The aim of this paper is to address the question of how information transfer affects foraging efficiency in a colonial breeding situation. By creating computer simulations, we attempt to model information transfer of food location by individuals within the colony. Three kinds of foraging strategy were modeled: searcher-no information transfer (solo foraging), watcher-limited information transfer (local enhancement), and a mixture of watcher and follower-full information transfer (information center). The predictability of food was changed by varying patchiness (ratio of food patches) and duration of food patches. When the food occurs in many randomly distributed patches and the food density in each is low, the solitary searcher strategy gives the best foraging efficiency. The significance of information transfer strategies and colonial breeding on foraging efficiency increase when food becomes more clumped. The solitary watcher strategy is the best at intermediately clumped food distribution. Colonial breeding gives the best foraging efficiency when the information center operates and there are some high-density food patches.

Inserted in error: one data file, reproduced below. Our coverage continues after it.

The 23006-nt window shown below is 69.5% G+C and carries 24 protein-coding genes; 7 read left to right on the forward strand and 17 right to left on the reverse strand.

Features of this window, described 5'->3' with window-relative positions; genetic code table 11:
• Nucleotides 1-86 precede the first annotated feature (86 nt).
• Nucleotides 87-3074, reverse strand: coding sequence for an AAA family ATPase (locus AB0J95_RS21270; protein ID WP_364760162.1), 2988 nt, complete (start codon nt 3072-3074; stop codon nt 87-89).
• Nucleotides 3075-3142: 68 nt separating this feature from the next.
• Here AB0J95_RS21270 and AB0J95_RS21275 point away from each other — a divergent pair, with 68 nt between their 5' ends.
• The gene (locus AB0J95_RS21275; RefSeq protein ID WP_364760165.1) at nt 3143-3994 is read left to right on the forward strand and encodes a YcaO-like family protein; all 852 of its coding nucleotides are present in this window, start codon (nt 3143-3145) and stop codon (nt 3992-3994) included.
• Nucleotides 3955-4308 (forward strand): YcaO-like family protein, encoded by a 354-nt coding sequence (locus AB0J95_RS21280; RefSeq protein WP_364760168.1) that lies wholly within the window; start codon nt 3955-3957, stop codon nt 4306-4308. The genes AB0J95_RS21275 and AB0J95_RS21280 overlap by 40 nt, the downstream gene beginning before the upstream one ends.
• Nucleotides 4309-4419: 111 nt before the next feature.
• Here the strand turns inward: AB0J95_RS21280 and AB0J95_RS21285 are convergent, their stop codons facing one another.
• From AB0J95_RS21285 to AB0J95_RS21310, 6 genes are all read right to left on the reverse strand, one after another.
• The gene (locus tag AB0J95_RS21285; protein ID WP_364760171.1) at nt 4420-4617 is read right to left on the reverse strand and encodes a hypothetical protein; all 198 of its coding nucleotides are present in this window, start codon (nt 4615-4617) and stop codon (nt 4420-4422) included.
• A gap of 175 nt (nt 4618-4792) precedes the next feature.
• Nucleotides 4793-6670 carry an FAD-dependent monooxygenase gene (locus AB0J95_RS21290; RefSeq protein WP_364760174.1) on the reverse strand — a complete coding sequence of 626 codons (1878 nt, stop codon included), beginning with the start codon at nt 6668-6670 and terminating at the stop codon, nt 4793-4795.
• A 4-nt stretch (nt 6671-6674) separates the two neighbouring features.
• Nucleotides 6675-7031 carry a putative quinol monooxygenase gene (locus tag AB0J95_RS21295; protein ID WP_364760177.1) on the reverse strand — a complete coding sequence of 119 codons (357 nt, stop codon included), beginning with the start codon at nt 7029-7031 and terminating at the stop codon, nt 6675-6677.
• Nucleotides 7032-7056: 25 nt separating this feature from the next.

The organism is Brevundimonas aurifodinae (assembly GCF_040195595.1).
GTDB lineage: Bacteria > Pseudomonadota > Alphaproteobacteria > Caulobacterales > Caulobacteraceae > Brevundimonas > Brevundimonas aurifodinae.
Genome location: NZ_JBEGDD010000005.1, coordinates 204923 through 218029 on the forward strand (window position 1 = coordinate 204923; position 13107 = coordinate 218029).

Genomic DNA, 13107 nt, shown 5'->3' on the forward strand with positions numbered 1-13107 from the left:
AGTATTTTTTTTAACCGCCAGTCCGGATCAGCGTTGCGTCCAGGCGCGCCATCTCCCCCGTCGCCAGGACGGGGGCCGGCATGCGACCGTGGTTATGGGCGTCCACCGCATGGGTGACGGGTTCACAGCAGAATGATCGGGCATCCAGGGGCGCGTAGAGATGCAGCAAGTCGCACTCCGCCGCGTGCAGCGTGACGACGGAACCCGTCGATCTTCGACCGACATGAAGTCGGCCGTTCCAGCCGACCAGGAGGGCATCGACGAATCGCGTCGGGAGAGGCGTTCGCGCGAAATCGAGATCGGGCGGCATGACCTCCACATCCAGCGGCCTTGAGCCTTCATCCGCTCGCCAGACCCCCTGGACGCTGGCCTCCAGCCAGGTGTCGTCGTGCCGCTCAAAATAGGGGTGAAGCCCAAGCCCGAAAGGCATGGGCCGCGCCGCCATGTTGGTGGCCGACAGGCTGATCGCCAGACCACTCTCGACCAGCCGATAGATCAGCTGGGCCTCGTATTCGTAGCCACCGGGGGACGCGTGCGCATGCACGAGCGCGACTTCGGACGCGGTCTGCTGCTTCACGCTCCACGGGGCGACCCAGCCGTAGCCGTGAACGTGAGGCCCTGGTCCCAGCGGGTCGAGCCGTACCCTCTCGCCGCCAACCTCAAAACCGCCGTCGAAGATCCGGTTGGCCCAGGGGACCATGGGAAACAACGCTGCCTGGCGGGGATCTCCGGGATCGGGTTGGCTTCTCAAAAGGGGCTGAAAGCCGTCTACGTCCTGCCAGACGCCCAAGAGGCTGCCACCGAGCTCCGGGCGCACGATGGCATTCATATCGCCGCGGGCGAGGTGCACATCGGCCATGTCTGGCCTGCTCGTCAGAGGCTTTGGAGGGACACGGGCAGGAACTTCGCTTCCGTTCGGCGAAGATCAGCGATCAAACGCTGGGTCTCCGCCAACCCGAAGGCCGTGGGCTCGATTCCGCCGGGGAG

ASJC Scopus subject areas
- Ecology, Evolution, Behavior and Systematics
- Animal Science and Zoology